Men With Prostate Cancer Have Increased Risk for Melanoma

But Not for Other Cancers

Nick Mulcahy

November 06, 2013

Men with prostate cancer have a significantly increased risk for melanoma, according to an analysis of 2 large cohort studies of health professionals that date from the 1980s.

A team of researchers from the National Cancer Institute and a number of universities has found that a personal history of prostate cancer is associated with a roughly 2-fold increased risk for melanoma.

The team also looked at other cancers to see if men with prostate cancer were at increased risk for them. They were not, report Jiali Han, PhD, from Harvard University in Boston and Tianjin Medical University Cancer Institute in China, and colleagues.

However, they speculate that "high androgen levels might contribute to the association between prostate cancer and the risk of melanoma."

The study was published online November 4 in the Journal of Clinical Oncology.

Severe acne, which is a "surrogate for androgen activity," has been positively associated with melanoma in 2 studies, and prostate cancer is a "well-recognized androgen-related cancer." Furthermore, melanoma has "long been hypothesized to be androgen dependent," they note, citing multiple studies.

Therefore, the research team guessed that prostate cancer might be associated with an increased risk for melanoma.

They identified 539 cases of melanoma in the Health Professionals Follow-up Study (HPFS), a long-term cohort that began in 1986 and involves more than 42,000 people. Participants report melanoma and other cancers biennially.

A personal history of prostate cancer was associated with an increased risk for melanoma (multivariate-adjusted hazard ratio [HR], 1.83; 95% confidence interval [CI], 1.32 - 2.54). There was no similarly significant association with nonmelanoma skin cancer.

In addition, men with prostate cancer did not have an increased risk for other cancers.

The authors looked at a second long-term cohort, the Physician's Health Study (PHS), which began in 1982 and involves more than 18,000 participants.

They performed a "lag analysis" in which prostate cancer diagnosis occurring at least 2 years before melanoma diagnosis served as the exposure. With this, they confirmed the association between a history of prostate cancer and risk for melanoma (HR, 2.17; 95% CI, 1.12 - 4.21).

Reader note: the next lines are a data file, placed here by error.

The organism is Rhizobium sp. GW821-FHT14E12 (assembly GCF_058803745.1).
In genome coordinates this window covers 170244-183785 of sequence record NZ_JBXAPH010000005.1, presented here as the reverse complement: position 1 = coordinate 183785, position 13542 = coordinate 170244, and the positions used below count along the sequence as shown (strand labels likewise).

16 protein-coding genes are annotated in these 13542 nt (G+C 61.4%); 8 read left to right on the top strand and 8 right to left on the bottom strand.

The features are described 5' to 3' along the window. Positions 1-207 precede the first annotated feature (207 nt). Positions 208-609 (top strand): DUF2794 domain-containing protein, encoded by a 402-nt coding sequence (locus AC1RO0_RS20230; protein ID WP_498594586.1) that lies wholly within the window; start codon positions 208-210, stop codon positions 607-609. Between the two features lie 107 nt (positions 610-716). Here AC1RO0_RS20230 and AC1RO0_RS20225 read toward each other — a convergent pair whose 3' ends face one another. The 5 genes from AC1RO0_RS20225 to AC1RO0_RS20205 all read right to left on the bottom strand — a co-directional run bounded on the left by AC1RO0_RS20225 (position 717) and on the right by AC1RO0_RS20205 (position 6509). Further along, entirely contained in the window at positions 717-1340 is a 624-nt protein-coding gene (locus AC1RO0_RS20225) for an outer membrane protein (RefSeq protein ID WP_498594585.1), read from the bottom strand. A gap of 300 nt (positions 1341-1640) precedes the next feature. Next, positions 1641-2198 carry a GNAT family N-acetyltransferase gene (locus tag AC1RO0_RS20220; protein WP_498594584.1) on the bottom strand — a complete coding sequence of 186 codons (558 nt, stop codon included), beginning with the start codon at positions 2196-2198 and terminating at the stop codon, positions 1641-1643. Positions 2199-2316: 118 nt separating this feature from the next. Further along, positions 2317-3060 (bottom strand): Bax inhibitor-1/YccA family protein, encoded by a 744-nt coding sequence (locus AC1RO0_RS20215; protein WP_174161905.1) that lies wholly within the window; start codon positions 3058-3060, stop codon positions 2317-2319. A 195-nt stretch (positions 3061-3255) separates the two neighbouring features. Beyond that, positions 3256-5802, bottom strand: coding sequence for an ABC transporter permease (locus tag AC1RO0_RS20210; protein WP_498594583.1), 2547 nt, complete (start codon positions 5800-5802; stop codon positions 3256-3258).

This is not the first time an increased risk for melanoma has been found in men with prostate cancer. Two other studies made the same finding, but in both, cancer registries were used as the data source.

Dr. Han and colleagues explain that, unlike their study, those registry studies did not have a cancer-free group as a reference, and did not adjust for covariates beyond age and calendar time. In short, the cancer registry studies are less authoritative.

In their multivariate analyses of the HPFS, Dr. Han's team made adjustments for a wide range of factors, including age, body mass index, smoking status, alcohol intake, physical activity, use of erectile dysfunction drugs, childhood history of sunburn, hair color, family history of melanoma, and years of exposure to the sun during adolescence.

The confirmatory analyses of the PHS data were adjusted for age, smoking status, alcohol intake, and physical activity.

The authors assert that their study "holds public health significance" and could help clinicians working with patients who have a history of prostate cancer.

Did Treatment for Prostate Cancer Cause Risk Increase?

Interestingly, there was no increased risk for prostate cancer associated with melanoma. In other words, it is not a 2-way street or, in the parlance of the researchers, it is not a "bidirectional relationship."

This "raises a possible concern about the impact of prostate cancer treatment in elevating melanoma risk," they acknowledge.

But the authors are not certain that therapy was pivotal because they did not "extensively" examine the prostate cancer treatment data.

If there is a "potential role for androgens in the etiology of melanoma" — and the authors believe there is — "it will be interesting to examine the effects of continuous androgen deprivation for prostate cancer" on the risk for melanoma, they note.

The study was supported by the Intramural Research Program of the National Institutes of Health. The authors have disclosed no relevant financial relationships.

J Clin Oncol. Published online November 4, 2013. Abstract


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